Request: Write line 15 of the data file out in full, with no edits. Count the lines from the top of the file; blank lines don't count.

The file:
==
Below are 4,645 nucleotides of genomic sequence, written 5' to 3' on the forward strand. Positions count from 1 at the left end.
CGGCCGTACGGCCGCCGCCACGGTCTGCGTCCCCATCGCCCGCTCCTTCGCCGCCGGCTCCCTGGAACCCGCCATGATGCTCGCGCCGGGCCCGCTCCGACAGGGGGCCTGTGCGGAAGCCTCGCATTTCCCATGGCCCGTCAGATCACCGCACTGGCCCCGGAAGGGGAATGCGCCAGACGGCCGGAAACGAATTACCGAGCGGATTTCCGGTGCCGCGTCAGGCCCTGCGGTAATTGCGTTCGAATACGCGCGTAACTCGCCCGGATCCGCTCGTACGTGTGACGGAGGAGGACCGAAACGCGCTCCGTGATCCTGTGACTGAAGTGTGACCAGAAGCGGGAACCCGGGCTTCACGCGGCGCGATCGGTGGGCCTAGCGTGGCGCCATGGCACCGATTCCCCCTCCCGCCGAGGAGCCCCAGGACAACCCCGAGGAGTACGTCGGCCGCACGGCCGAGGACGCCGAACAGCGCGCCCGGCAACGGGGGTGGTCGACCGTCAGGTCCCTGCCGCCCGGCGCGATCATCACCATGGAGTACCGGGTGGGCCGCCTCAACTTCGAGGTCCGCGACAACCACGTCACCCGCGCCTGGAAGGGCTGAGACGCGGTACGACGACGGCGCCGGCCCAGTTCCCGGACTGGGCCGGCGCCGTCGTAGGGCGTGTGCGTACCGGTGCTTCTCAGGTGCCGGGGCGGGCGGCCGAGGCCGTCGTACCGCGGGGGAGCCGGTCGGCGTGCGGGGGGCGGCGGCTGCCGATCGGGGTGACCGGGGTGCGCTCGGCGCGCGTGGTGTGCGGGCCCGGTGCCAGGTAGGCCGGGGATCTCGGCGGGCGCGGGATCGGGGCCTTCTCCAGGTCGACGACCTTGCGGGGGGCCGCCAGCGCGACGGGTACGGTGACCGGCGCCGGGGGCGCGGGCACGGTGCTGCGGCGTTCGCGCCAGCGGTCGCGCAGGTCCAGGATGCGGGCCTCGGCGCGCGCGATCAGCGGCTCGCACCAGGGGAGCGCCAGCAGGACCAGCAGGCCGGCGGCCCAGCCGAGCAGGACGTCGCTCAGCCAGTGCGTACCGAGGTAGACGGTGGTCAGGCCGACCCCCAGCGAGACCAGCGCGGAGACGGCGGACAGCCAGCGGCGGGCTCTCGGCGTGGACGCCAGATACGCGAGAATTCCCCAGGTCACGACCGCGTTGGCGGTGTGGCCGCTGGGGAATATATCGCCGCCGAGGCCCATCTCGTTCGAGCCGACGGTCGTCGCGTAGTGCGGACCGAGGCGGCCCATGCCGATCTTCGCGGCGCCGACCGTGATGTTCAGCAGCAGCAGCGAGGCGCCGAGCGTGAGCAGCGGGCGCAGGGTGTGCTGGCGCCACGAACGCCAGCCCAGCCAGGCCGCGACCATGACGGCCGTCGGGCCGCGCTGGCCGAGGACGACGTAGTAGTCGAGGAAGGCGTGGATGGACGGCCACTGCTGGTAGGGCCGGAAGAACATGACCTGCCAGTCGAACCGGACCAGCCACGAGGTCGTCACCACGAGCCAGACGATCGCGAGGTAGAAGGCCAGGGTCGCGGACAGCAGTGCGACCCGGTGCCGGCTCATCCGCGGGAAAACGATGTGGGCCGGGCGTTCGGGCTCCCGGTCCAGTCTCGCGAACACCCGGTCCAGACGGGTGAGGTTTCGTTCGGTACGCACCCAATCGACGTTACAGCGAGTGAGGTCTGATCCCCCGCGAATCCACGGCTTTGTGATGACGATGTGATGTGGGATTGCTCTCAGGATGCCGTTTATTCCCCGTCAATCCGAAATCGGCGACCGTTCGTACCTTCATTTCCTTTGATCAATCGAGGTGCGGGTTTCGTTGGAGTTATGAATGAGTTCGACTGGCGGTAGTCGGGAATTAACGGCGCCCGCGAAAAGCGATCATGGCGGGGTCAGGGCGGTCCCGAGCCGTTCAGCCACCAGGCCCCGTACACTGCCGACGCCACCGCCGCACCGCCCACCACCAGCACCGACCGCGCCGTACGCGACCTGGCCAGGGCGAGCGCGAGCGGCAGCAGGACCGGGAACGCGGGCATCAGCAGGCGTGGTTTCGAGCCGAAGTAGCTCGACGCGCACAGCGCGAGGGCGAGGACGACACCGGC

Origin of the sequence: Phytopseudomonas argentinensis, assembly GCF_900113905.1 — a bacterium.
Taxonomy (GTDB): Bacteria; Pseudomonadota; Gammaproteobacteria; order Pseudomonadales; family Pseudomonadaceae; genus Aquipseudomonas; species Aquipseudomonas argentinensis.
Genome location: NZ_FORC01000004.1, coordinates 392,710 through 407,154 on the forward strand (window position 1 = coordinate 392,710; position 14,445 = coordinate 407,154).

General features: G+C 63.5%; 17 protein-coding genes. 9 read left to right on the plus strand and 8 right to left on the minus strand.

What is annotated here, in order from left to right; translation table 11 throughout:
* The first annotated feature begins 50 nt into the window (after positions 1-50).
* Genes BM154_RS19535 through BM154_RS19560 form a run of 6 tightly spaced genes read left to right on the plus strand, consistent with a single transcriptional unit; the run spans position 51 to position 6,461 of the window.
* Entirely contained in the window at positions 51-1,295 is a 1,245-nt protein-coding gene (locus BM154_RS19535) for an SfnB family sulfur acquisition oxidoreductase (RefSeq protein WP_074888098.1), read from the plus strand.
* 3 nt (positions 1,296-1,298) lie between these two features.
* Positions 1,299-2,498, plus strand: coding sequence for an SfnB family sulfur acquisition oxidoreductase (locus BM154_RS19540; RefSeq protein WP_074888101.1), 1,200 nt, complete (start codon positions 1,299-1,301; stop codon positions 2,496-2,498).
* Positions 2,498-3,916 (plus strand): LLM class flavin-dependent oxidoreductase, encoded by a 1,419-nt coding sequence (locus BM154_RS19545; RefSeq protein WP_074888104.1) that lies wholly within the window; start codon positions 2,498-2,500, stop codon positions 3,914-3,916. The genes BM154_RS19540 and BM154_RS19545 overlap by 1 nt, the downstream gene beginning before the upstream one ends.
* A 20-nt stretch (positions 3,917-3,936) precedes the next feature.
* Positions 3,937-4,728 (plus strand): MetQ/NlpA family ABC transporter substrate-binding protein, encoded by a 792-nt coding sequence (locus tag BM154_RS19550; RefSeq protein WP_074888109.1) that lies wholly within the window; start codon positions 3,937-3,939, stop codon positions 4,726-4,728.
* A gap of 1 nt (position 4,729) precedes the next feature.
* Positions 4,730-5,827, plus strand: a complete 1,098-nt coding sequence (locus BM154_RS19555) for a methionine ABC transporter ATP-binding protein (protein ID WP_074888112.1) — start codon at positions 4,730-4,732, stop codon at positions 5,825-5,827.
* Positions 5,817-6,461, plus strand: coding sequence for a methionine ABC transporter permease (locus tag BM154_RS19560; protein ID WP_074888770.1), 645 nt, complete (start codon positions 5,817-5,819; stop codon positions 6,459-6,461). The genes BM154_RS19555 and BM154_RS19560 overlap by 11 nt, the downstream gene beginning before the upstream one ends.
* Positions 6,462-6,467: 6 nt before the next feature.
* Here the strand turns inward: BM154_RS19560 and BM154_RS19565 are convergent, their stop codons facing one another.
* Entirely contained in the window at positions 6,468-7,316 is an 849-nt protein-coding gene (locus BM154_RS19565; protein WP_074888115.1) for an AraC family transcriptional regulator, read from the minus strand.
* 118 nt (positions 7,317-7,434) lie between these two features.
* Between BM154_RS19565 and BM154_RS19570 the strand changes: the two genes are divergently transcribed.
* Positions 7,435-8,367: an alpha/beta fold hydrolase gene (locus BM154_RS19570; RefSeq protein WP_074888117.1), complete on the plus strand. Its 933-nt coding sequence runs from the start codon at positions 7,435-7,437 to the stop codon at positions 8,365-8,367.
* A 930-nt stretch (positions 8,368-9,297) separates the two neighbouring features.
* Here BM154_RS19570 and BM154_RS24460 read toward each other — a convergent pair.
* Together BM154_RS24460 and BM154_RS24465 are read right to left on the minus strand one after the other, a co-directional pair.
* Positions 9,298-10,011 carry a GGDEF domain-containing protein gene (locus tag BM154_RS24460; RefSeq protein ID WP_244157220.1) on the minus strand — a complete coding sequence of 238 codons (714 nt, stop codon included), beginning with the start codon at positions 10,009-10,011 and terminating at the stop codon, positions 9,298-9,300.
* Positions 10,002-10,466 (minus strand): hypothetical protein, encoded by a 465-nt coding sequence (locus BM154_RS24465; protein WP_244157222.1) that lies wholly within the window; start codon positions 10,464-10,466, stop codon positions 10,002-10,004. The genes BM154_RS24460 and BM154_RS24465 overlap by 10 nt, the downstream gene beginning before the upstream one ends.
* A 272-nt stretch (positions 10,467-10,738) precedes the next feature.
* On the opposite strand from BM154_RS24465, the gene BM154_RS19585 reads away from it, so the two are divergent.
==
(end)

* Positions 3,937-4,728 (plus strand): MetQ/NlpA family ABC transporter substrate-binding protein, encoded by a 792-nt coding sequence (locus tag BM154_RS19550; RefSeq protein WP_074888109.1) that lies wholly within the window; start codon positions 3,937-3,939, stop codon positions 4,726-4,728.